Potential of Colombian Biodiversity for the Discovery of New Molecules with Medicinal and Cosmetic Applications



About the speaker

Dr. Federico Padilla PhD is a researcher at the Commercial Phytochemistry Unit (CPU) of the Royal Botanic Gardens, Kew, his role involves the identification and authentication of plant extracts used in a range of products commercialized by multinational companies. As world authority in plants and fungi, Kew plays an essential role in setting the authentication standards of plant-based products, ensuring the trade of the correct species with the right chemistry that support their use. He obtained a BS degree in Biology at the Javeriana University in Colombia (2010), and a master’s and doctorate in Pharmaceutical Sciences with emphasis in natural products chemistry from the University of São Paulo, Brazil, among others. During his master’s and PhD studies he studied the chemical diversity of a group of Colombian plants commonly known as frailejones (Espeletiinae, Asteraceae). Despite being listed as one of the most biodiverse countries in the world, Colombia and its biodiversity is still a largely unexplored territory.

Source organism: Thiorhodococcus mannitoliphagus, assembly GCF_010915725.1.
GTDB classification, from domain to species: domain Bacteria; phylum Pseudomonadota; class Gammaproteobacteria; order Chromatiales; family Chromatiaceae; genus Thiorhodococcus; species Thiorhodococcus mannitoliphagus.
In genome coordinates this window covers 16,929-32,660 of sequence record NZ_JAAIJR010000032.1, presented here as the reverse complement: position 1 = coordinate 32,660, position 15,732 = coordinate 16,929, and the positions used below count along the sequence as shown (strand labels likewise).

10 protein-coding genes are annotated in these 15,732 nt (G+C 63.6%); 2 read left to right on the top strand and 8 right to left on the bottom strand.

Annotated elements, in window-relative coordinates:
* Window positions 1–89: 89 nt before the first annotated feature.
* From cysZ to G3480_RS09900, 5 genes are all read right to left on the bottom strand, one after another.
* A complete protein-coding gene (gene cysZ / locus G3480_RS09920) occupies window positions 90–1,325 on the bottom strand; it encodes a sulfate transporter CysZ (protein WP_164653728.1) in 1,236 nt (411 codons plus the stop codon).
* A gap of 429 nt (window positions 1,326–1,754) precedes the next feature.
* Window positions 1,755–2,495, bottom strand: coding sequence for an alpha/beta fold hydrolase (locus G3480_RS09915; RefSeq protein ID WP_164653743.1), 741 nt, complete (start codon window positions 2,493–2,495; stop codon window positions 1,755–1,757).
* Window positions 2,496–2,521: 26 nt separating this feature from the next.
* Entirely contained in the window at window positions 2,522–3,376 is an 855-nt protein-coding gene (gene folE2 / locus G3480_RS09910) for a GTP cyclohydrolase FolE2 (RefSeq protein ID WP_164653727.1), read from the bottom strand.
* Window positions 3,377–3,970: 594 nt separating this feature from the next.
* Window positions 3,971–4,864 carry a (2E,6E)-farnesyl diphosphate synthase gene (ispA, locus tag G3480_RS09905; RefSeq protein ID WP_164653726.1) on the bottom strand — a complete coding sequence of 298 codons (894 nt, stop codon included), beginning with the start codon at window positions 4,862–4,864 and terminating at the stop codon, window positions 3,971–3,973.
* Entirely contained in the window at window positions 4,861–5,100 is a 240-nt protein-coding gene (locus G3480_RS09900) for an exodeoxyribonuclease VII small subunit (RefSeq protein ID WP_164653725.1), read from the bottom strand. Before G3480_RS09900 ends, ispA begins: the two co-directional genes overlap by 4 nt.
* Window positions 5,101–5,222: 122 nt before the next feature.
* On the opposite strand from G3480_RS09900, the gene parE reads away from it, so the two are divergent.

The diversity of chemical compounds of natural origin fulfil a series of key functions for plants, which due to their diverse functions find application in human medicine, nutrition and cosmetics. For example, in the area of cancer alone, close to 50% of the new drugs approved by the FDA between the years 1940s and 2014 are of natural origin or directly derived from them. Studies suggest that the enormous diversity of life forms found in Colombia is also reflected in the diversity of chemical compounds they produce. This potential, often ignored by national and international authorities, can contribute to the sustainable development of the country and its transition to a “green” economy.